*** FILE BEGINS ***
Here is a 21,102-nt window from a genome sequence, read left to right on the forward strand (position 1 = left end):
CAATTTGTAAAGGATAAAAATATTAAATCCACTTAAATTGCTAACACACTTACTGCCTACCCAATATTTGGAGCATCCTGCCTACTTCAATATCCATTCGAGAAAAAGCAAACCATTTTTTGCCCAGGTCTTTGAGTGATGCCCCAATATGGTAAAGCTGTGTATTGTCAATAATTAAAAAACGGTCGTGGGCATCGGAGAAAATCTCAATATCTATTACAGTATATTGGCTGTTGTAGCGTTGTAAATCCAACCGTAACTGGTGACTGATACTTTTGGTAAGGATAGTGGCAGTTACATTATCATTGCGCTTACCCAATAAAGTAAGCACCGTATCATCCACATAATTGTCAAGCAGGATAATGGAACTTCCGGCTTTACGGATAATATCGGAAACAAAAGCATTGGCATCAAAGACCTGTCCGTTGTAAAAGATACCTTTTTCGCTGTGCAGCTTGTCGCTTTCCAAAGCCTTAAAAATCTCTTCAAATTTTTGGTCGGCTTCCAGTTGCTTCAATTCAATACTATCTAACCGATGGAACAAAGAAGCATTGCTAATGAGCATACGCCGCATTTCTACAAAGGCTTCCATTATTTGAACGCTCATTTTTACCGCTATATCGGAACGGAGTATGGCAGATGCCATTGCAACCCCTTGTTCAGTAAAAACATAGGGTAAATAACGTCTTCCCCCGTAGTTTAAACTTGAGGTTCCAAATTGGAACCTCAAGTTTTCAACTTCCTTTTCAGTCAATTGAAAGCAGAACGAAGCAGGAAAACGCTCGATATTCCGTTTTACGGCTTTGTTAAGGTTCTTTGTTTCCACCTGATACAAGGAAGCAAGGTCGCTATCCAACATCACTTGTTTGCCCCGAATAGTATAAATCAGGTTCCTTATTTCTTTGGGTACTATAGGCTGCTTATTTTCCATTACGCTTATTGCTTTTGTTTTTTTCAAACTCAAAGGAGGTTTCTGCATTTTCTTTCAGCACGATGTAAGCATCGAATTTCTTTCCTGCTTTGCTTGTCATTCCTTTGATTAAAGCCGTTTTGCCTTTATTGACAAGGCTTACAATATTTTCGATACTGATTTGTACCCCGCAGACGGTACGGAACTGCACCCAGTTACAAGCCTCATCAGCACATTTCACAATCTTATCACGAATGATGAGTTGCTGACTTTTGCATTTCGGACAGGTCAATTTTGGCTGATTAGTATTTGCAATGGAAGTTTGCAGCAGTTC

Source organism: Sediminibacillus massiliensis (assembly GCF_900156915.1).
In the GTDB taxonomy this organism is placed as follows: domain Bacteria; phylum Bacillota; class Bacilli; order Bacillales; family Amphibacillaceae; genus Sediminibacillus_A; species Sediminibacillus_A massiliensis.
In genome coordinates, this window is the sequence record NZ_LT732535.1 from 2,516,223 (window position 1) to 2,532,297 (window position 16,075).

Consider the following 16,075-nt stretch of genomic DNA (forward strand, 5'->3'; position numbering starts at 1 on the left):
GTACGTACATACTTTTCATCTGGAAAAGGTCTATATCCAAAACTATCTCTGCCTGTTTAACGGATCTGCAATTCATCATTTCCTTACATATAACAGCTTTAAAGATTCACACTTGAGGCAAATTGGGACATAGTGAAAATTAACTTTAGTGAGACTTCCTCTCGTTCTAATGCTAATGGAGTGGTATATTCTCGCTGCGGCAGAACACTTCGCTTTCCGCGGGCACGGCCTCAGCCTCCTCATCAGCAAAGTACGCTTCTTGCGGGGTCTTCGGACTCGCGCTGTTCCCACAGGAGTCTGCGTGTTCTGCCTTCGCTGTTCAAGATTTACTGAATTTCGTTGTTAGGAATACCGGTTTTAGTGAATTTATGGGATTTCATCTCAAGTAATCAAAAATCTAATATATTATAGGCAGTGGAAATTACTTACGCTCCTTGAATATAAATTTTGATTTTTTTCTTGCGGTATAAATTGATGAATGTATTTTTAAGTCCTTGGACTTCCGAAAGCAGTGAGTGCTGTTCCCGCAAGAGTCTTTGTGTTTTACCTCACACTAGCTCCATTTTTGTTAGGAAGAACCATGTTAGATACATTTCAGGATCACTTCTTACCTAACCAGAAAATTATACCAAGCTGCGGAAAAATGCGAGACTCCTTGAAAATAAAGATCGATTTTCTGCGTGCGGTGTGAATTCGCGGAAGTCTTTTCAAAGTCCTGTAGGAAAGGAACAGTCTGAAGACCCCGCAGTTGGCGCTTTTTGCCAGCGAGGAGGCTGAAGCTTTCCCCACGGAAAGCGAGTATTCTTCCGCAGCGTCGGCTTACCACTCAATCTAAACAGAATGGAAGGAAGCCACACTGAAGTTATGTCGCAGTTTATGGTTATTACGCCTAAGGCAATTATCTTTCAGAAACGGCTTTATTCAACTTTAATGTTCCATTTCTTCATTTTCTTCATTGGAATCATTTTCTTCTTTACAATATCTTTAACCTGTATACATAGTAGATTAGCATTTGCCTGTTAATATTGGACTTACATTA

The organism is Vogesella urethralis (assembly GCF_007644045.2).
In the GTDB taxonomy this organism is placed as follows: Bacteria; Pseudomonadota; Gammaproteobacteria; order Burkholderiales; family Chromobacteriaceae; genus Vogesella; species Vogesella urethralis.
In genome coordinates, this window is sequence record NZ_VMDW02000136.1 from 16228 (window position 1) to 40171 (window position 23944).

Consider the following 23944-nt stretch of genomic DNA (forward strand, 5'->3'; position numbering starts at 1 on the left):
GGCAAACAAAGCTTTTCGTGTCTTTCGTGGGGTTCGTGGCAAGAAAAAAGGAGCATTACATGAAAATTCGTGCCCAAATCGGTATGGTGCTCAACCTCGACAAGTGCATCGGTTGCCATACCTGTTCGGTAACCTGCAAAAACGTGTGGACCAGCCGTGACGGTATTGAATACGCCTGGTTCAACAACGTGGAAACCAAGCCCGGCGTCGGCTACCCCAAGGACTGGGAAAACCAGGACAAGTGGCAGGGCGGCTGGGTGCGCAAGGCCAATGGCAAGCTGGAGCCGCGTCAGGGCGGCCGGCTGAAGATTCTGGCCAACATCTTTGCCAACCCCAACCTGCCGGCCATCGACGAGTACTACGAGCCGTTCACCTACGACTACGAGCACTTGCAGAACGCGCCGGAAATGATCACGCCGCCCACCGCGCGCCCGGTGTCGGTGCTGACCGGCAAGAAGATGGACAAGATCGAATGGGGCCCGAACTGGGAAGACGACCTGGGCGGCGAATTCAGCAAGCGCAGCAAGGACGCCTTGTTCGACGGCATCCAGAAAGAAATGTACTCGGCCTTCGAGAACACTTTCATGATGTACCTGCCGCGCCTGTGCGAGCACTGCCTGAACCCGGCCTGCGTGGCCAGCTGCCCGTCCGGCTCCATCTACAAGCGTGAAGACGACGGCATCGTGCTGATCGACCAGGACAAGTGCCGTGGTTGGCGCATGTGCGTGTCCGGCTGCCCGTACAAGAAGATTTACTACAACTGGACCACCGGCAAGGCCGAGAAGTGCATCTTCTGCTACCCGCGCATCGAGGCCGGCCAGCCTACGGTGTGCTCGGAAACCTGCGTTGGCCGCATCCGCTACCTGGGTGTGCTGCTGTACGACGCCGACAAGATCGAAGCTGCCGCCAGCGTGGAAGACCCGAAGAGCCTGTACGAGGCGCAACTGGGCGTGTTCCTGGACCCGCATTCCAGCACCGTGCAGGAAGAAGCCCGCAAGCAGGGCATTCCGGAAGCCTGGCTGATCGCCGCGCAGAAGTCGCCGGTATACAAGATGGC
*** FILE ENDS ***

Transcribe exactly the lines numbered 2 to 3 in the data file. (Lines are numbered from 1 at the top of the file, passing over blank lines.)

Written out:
CAATTTGTAAAGGATAAAAATATTAAATCCACTTAAATTGCTAACACACTTACTGCCTACCCAATATTTGGAGCATCCTGCCTACTTCAATATCCATTCGAGAAAAAGCAAACCATTTTTTGCCCAGGTCTTTGAGTGATGCCCCAATATGGTAAAGCTGTGTATTGTCAATAATTAAAAAACGGTCGTGGGCATCGGAGAAAATCTCAATATCTATTACAGTATATTGGCTGTTGTAGCGTTGTAAATCCAACCGTAACTGGTGACTGATACTTTTGGTAAGGATAGTGGCAGTTACATTATCATTGCGCTTACCCAATAAAGTAAGCACCGTATCATCCACATAATTGTCAAGCAGGATAATGGAACTTCCGGCTTTACGGATAATATCGGAAACAAAAGCATTGGCATCAAAGACCTGTCCGTTGTAAAAGATACCTTTTTCGCTGTGCAGCTTGTCGCTTTCCAAAGCCTTAAAAATCTCTTCAAATTTTTGGTCGGCTTCCAGTTGCTTCAATTCAATACTATCTAACCGATGGAACAAAGAAGCATTGCTAATGAGCATACGCCGCATTTCTACAAAGGCTTCCATTATTTGAACGCTCATTTTTACCGCTATATCGGAACGGAGTATGGCAGATGCCATTGCAACCCCTTGTTCAGTAAAAACATAGGGTAAATAACGTCTTCCCCCGTAGTTTAAACTTGAGGTTCCAAATTGGAACCTCAAGTTTTCAACTTCCTTTTCAGTCAATTGAAAGCAGAACGAAGCAGGAAAACGCTCGATATTCCGTTTTACGGCTTTGTTAAGGTTCTTTGTTTCCACCTGATACAAGGAAGCAAGGTCGCTATCCAACATCACTTGTTTGCCCCGAATAGTATAAATCAGGTTCCTTATTTCTTTGGGTACTATAGGCTGCTTATTTTCCATTACGCTTATTGCTTTTGTTTTTTTCAAACTCAAAGGAGGTTTCTGCATTTTCTTTCAGCACGATGTAAGCATCGAATTTCTTTCCTGCTTTGCTTGTCATTCCTTTGATTAAAGCCGTTTTGCCTTTATTGACAAGGCTTACAATATTTTCGATACTGATTTGTACCCCGCAGACGGTACGGAACTGCACCCAGTTACAAGCCTCATCAGCACATTTCACAATCTTATCACGAATGATGAGTTGCTGACTTTTGCATTTCGGACAGGTCAATTTTGGCTGATTAGTATTTGCAATGGAAGTTTGCAGCAGTTC

Source organism: Sediminibacillus massiliensis (assembly GCF_900156915.1).